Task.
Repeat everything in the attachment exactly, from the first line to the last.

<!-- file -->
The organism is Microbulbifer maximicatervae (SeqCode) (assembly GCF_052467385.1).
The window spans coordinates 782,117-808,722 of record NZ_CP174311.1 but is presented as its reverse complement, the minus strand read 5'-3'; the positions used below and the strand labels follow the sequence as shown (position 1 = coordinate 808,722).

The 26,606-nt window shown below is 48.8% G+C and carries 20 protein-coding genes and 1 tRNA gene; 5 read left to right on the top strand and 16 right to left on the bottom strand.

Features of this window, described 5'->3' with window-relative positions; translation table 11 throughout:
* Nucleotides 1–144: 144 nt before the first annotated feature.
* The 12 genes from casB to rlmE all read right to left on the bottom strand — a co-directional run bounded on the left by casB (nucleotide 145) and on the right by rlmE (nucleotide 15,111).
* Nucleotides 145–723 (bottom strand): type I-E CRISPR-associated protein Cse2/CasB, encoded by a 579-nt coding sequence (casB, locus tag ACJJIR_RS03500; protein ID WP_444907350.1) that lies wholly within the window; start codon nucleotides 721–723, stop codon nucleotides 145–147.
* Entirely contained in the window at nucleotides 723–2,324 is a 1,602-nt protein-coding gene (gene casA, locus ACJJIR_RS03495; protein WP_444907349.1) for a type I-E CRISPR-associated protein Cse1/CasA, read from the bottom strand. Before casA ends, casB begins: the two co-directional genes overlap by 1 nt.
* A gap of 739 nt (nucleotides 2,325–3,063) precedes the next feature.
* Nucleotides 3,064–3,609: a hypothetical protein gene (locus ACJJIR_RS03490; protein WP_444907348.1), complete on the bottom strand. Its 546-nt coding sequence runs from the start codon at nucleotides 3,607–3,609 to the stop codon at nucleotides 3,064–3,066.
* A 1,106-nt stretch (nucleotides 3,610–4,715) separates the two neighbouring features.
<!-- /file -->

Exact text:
The organism is Microbulbifer maximicatervae (SeqCode) (assembly GCF_052467385.1).
The window spans coordinates 782,117-808,722 of record NZ_CP174311.1 but is presented as its reverse complement, the minus strand read 5'-3'; the positions used below and the strand labels follow the sequence as shown (position 1 = coordinate 808,722).

The 26,606-nt window shown below is 48.8% G+C and carries 20 protein-coding genes and 1 tRNA gene; 5 read left to right on the top strand and 16 right to left on the bottom strand.

Features of this window, described 5'->3' with window-relative positions; translation table 11 throughout:
* Nucleotides 1–144: 144 nt before the first annotated feature.
* The 12 genes from casB to rlmE all read right to left on the bottom strand — a co-directional run bounded on the left by casB (nucleotide 145) and on the right by rlmE (nucleotide 15,111).
* Nucleotides 145–723 (bottom strand): type I-E CRISPR-associated protein Cse2/CasB, encoded by a 579-nt coding sequence (casB, locus tag ACJJIR_RS03500; protein ID WP_444907350.1) that lies wholly within the window; start codon nucleotides 721–723, stop codon nucleotides 145–147.
* Entirely contained in the window at nucleotides 723–2,324 is a 1,602-nt protein-coding gene (gene casA, locus ACJJIR_RS03495; protein WP_444907349.1) for a type I-E CRISPR-associated protein Cse1/CasA, read from the bottom strand. Before casA ends, casB begins: the two co-directional genes overlap by 1 nt.
* A gap of 739 nt (nucleotides 2,325–3,063) precedes the next feature.
* Nucleotides 3,064–3,609: a hypothetical protein gene (locus ACJJIR_RS03490; protein WP_444907348.1), complete on the bottom strand. Its 546-nt coding sequence runs from the start codon at nucleotides 3,607–3,609 to the stop codon at nucleotides 3,064–3,066.
* A 1,106-nt stretch (nucleotides 3,610–4,715) separates the two neighbouring features.